The meeting concluded, Thea and I chatted for a while, she was on her way to the Bovine to watch friends in a Misfits cover band and asked if I wanted to come. Instead of immediately making excuses for having to go home I blurted out yes and didn’t regret it. There was no awkwardness, no uncomfortable silences, we talked non-stop. This was how I met Thea. We were friends from that moment on, even periods of time between not seeing each other made no difference. We always pick up where we left off.

Thea has always been my inspiration. Seeing how she goes after her dreams, makes them happen and radiates a green glow from them, I am driven to work harder at my own dreams. I get to be the dark little girl with the crooked smile fearlessly.  Thea, thank you for being a true and honest ghoulfiend.

Please follow Thea on her blog and other social media. I have listed them below. You will definitely want to follow her on Instagram, she is posting videos playing the Theremin and they are spooktacular.

Blog: My1000moons.com

Instagram: ghoulygal

Twitter: boneyardbetty

Please sir, May I have some more books?

junctionreads&writes

Murder, The Maritimes, Migration, Mayhem and More!

May promises to be all that it’s meant to be…our big book send off! Fall will be here before you know it (sorry, but it’s true) so you need to join us on Sunday May 27 at 5:15 for your last reading feeding!

These are also the last readings before you really start to organize and manage your schedule of summer reading! These books are essential inventory!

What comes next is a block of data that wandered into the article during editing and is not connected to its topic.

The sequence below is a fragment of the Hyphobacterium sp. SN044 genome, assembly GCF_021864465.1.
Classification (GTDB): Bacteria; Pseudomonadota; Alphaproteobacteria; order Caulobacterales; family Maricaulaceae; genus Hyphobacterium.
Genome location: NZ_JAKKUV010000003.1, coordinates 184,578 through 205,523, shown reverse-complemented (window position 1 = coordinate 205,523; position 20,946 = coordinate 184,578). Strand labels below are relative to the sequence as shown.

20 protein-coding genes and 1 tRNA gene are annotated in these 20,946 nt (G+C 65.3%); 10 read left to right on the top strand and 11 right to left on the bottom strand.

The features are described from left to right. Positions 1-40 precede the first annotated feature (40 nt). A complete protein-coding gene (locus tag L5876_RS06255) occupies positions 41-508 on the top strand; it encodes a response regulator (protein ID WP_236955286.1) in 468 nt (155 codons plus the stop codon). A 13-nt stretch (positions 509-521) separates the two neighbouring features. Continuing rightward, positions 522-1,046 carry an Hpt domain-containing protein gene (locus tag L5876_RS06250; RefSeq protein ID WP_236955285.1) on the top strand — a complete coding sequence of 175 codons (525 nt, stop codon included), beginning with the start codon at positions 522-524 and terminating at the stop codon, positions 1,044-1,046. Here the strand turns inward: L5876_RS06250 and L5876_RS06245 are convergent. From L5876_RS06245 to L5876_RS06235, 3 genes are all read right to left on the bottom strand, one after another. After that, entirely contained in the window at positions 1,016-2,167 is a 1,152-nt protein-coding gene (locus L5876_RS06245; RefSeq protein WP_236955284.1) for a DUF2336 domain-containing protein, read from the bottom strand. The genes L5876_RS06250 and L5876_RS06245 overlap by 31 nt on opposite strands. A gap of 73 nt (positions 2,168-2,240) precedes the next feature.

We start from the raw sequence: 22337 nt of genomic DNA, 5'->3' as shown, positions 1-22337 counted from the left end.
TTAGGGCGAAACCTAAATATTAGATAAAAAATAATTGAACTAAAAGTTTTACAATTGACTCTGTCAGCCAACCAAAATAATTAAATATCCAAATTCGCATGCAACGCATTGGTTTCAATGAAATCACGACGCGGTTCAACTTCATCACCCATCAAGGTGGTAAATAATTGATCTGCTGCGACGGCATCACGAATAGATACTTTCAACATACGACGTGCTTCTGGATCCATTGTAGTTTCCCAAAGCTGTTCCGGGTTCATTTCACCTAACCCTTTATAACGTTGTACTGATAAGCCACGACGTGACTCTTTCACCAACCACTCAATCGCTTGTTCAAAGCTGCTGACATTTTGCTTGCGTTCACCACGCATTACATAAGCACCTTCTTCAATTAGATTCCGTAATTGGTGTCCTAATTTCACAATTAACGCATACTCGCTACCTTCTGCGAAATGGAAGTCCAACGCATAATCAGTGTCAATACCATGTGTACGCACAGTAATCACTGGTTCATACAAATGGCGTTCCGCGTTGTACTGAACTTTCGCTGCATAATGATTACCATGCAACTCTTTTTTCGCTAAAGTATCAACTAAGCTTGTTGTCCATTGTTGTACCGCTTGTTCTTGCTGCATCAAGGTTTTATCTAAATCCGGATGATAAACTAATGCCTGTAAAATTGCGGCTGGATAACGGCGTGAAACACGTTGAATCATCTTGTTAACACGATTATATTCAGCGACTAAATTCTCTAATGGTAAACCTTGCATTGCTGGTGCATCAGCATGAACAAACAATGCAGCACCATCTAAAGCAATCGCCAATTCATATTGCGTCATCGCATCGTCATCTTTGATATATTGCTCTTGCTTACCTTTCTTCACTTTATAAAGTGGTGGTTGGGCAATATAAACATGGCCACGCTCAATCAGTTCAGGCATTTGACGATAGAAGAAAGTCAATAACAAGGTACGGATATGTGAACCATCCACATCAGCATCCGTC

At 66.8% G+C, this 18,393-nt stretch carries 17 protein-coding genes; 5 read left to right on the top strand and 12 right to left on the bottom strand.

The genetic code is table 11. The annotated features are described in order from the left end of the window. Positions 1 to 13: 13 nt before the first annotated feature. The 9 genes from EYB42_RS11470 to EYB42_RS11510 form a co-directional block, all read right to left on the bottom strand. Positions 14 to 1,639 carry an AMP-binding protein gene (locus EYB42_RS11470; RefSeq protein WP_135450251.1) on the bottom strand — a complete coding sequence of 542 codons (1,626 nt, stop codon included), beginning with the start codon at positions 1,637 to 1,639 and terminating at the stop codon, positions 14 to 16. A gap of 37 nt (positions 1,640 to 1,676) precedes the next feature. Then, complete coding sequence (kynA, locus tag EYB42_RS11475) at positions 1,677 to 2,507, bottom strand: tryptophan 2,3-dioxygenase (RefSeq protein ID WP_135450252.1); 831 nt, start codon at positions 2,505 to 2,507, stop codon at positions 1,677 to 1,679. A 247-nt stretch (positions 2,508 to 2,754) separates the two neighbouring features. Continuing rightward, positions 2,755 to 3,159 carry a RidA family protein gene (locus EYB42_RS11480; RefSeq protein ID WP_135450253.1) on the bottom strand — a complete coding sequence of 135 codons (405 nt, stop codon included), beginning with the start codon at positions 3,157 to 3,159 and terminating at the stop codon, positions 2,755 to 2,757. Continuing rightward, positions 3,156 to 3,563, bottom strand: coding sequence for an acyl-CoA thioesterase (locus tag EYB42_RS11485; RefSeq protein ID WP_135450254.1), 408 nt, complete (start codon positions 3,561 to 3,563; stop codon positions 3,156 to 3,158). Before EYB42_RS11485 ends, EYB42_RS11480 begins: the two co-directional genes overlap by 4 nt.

David Huebert  Peninsula Sinking “brings readers an assortment of Maritimers caught between the places they love and the siren call of elsewhere. From submarine officers to prison guards, oil refinery workers to academics, each character in these stories struggles to find some balance of spiritual and emotional grace in the world increasingly on the precipice of ruin. Peninsula Sinking offers up eight urgent and electric meditations on the mysteries of death and life, of grief…

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Owen Sound Twin Drive-in Theatre

I just found out that the Twin Drive-in Theatre, just outside of Owen Sound, is being torn down. My heart sunk a little when I saw these words, that was immediately followed by a torrent of childhood memories. Good memories. Flushed with nostalgia, I began to reminisce about hot summer nights, curled up in the back seat of the white, Pontiac station wagon, dressed in our PJs. Anticipating dusk so the movie would begin.

driveintheatre